Lies and Misinformation

How to deal with lies about your company (and you) on the Internet:
Internet ScamBusters #29

In our last issue on ‘Is a Charity Legitimate’ and other topics, we decided to share a bunch of different short items we’ve been collecting with you instead of one larger article. We asked you to let us know if you liked – or didn’t like – this series of “snippets.”

Well, the count is in. Out of 384 respondents, the vote was resoundingly FOR the snippets (377) with only 7 against. So we’ll send out these short snippets now and then.

This month we have a real treat for you. We’ve asked our colleague, Dan Janal, to write a guest issue of Internet ScamBusters. Dan is going to show you how companies can find out if they are being attacked on the Web. He gives a step-by-step guide to using dejanews and search engines to find out what – if any – lies are being spread in the newsgroups and on attack Web sites.

So, let’s get going…

How to Deal with Lies About Your
Company (and You) on the Internet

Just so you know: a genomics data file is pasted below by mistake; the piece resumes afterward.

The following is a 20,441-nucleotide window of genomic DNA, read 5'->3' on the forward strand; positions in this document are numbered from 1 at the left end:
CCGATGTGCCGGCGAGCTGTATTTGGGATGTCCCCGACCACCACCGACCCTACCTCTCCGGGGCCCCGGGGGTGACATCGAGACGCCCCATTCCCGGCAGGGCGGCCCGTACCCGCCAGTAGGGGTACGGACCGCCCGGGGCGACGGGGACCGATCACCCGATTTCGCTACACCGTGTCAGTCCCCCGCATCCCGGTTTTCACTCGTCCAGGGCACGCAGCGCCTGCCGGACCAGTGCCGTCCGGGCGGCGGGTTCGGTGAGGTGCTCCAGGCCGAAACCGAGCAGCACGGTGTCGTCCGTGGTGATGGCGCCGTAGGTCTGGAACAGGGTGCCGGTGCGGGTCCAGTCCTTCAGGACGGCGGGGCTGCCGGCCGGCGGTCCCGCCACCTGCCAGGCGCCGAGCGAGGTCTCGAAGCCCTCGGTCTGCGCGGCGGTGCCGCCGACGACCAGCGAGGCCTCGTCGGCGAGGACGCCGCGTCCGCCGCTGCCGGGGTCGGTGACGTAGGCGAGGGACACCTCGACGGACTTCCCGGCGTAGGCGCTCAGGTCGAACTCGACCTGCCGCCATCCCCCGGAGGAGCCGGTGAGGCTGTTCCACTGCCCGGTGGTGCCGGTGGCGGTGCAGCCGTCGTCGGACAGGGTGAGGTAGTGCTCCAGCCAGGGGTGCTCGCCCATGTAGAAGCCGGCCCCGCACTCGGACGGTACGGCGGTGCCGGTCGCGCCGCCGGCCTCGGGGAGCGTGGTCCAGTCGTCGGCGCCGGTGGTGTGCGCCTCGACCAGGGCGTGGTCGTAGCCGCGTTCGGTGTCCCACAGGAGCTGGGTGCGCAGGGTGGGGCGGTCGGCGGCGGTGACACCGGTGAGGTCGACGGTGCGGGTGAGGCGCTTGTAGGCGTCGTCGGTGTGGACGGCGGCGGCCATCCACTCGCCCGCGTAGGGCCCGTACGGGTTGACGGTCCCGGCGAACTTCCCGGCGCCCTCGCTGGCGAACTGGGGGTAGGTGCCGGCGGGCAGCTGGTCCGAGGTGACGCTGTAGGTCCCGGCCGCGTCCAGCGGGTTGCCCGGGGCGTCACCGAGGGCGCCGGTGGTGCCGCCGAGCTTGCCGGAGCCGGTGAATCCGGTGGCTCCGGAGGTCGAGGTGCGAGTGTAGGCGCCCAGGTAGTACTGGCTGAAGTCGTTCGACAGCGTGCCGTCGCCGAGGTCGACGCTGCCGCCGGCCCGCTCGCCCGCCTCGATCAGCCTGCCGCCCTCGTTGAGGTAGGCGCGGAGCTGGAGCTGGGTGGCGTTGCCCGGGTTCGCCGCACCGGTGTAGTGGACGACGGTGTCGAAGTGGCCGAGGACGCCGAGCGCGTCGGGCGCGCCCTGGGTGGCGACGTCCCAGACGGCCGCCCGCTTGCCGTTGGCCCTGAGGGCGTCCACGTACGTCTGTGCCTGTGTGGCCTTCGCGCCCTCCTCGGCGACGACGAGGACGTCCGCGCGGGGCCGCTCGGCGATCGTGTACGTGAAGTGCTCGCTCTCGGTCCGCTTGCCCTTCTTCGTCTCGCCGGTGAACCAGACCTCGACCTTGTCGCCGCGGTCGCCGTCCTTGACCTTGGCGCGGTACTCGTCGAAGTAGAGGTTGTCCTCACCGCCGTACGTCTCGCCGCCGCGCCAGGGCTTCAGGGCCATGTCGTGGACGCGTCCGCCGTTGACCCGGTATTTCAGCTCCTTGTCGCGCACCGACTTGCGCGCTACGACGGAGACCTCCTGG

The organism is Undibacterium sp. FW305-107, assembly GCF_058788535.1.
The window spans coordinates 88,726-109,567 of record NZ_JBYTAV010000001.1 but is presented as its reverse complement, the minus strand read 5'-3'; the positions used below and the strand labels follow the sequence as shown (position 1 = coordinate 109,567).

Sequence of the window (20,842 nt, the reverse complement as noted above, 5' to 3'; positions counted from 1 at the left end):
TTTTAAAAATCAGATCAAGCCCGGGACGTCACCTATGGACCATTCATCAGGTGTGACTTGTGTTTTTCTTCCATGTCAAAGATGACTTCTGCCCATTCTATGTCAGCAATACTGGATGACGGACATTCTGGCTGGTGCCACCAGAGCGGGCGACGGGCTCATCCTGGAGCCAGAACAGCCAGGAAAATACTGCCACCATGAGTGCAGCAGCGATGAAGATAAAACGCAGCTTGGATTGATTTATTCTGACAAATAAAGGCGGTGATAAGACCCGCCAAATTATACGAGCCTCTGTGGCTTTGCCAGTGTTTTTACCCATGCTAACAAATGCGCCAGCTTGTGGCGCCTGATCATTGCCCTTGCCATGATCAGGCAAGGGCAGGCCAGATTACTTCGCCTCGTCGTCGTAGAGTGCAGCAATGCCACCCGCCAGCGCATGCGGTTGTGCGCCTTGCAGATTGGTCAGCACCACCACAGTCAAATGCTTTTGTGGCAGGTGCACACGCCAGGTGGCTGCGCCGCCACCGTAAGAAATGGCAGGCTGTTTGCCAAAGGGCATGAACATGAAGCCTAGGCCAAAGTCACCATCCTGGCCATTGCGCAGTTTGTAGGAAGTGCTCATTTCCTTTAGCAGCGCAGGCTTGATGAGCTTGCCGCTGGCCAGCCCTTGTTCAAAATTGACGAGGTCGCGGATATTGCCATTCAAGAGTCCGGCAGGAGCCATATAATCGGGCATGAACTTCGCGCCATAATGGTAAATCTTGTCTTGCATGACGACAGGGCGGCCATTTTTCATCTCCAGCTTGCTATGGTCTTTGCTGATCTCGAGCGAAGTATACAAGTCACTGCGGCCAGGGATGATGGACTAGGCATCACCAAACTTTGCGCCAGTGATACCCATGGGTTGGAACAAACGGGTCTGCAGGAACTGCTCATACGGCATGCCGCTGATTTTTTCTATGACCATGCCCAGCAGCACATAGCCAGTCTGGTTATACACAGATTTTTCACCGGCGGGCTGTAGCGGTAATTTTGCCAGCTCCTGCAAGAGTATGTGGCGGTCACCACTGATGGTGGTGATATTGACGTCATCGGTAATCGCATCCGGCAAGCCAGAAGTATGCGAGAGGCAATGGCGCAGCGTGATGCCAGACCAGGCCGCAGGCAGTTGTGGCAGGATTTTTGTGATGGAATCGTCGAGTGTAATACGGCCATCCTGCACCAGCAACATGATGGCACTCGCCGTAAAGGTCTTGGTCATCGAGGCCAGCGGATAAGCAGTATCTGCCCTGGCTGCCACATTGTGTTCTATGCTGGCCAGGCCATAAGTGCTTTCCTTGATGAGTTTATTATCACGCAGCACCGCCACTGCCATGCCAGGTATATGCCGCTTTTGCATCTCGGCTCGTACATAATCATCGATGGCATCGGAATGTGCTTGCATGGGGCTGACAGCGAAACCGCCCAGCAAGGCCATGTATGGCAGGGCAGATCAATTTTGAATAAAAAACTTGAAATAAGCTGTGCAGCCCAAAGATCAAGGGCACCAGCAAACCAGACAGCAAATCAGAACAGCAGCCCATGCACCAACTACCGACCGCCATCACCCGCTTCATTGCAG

By Daniel Janal

Are your enemies saying nasty things about your company? Are misconceptions and downright falsehoods being posted online without your knowledge?

If so, you could be losing a lot of business… and the goodwill you fought so hard to obtain.

Internet ScamBusters readers should be aware of these problems because they could seriously affect their profits, stock prices and sales. PR practitioners call these pages “attack sites” – or “rogue sites” – and they can affect companies of every size.

Consider the case of a company engaged in a long, difficult strike with its union. One day, the PR manager searched for new information about the strike on a search engine. He found a site that contained several pieces of lies and misinformation, including a purported TV interview with the local anchorman and the president of the union. The transcript was totally fabricated. The interview never took place. The transcript contained misleading and false statements. However, anyone who read the page would have thought the information was true. How would they know differently? Clearly, the page had to come down.

The PR manager called the company lawyer and began to plan a strategy. They looked at the page but couldn’t find any contact information. But they looked at the source code for the page (which you can do by using the browser toolbar to “view page source” in Netscape or “view document source” in Explorer). They didn’t find a name or phone number of the person who posted the page, but they did find an e-mail address.